We all know the story: the physical servers in the data center model from years past yielded an extremely high value of idle time. In many instances, 80-90% of the operational time, the server was idle. This reality led to the adoption of virtualization in the data center, which brings us to today.
We now exist in a time where multiple operating systems can co-exist on a single piece of hardware and share common physical resources, a la the trusty hypervisor. Any number of hypervisors can exist on the market; aside from some higher level functionality and integrations, they all perform the same basic task: contention management.
The hypervisor eats, sleeps and breathes contention. Without contention, we would be sitting with idle servers, again. The question that needs answering is whether contention is a good thing or a bad thing. Let's take a look at the answer in a little more detail.
A virtualization environment experiences contention in any number of ways:
The basis of virtualization and the hypervisor is truly contention management. The contention from above results in the ability to operate a single piece of server hardware above the 80-90% idle mark and make the most out of the server investment. They represent the core operational functions of virtualization (sharing CPU, Memory, Storage, and Network). At this level, contention is a good thing.
However, too much of a good thing can end up being disastrous. This is very much the case with contention in a virtualization environment. Too much contention for resources can lead to a degradation of performance and functionality that will bring even the most basic of environments to their knees.
Virtual machines are configured with a defined number of virtual CPUs. Physical servers are configured with a defined number of processors, cores and processing threads. The hypervisor ensures that virtual machines take turns with accessing the physical CPU resources available on the server. The contention problem tends to arise when a large number of virtual CPU operations need to be processed on a server. Too many operations at the same time can cause the hypervisor to queue the operations until the appropriate number of physical processors are available. The end result is that a virtual server may need to wait a significant amount of time until it can be scheduled—a state known as the CPU Ready state—particularly if it uses many virtual CPUs. It is not uncommon to see a highly contentious environment reach in 100s - 1000s of milliseconds until a CPU request can be processed! These delays in scheduling VMs can dramatically increase the IO latencies seen by the guest OS. It is a good idea not to give VMs more virtual CPU than they actually need.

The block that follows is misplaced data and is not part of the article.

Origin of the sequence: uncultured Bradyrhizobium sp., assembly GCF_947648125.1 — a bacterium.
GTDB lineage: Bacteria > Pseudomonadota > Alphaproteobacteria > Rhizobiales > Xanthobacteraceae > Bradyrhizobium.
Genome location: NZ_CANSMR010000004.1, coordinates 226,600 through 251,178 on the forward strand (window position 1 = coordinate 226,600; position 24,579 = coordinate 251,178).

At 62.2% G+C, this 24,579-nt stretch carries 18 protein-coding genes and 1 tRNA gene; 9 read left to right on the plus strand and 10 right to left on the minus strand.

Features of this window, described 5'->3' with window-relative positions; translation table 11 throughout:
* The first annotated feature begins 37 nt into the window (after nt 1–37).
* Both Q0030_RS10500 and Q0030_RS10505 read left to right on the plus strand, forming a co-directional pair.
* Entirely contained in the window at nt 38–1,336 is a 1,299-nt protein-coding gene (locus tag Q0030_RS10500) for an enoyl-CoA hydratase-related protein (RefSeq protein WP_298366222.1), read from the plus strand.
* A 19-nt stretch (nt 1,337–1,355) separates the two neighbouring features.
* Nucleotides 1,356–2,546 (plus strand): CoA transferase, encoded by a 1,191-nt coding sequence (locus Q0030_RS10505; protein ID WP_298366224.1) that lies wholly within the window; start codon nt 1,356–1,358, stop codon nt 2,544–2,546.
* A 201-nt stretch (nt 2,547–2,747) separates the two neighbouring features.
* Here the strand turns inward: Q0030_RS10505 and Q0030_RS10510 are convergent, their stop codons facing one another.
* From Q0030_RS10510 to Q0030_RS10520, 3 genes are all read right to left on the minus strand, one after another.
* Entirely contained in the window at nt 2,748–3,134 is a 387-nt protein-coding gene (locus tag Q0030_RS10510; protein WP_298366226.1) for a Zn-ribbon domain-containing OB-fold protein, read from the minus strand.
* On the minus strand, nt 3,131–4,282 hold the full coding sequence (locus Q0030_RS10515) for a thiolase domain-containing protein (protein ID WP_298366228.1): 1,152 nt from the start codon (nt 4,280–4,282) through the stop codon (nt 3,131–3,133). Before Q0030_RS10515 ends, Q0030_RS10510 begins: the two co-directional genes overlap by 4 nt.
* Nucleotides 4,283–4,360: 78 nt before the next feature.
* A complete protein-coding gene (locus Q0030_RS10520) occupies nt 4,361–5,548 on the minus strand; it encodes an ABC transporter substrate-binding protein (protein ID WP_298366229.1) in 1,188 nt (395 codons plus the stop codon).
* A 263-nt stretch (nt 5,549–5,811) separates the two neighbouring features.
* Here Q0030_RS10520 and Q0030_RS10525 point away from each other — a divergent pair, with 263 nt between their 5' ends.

Virtual machine memory management is one of the most magical functions that a hypervisor can perform. Even with the maturity of the virtualization ecosystem, there remains a lack of understanding by IT departments, which can lead to a world of hurt.
Much of memory management requires an understanding of how memory is used in an environment. Some operating systems consume ALL memory while others only consume what is necessary at the time. Some applications consume ALL memory, while others give and take as necessary. Many more have memory leaks that take, take and take some more until all resources are exhausted.
The hypervisor is able to understand much of how memory is used by the guest virtual machines on the system and usher memory around as necessary. The guest OS believes that it has everything it is configured with when, in reality, the hypervisor has only given it what it needs. Plus, with techniques like transparent page sharing, common memory contents can be shares amongst virtual machines. Magic, I tell you!
Memory management goes out the window when it turns out the guest virtual machine actually needs the resources it is looking for. In a highly contentious environment, the resulting is a significant amount of virtual host swapping, if not worse. Recall that a swapping event is one in which memory resources have been exhausted, so the operating system pushes memory functions to additional space on traditional storage media (like local disk or SAN/NAS locations).
One of the most common times for high memory contention is a boot storm, a period of time in which a significant number of virtual machines on a host are booting at the same time. Windows operating systems, while booting, consume ALL memory configured. In the event of a power failure or a VDI workload, it is very possible that ALL physical memory can be consumed at the same time. The result is that the performance of ALL workloads on the server can suffer until the demand for memory has subsided, which may very well end up being a significant amount of time. This is especially true if the CxO or application owner is standing over your shoulder.
Be sure to check back here next week for part 2 of this post - which explores how this affects the storage and network sides.
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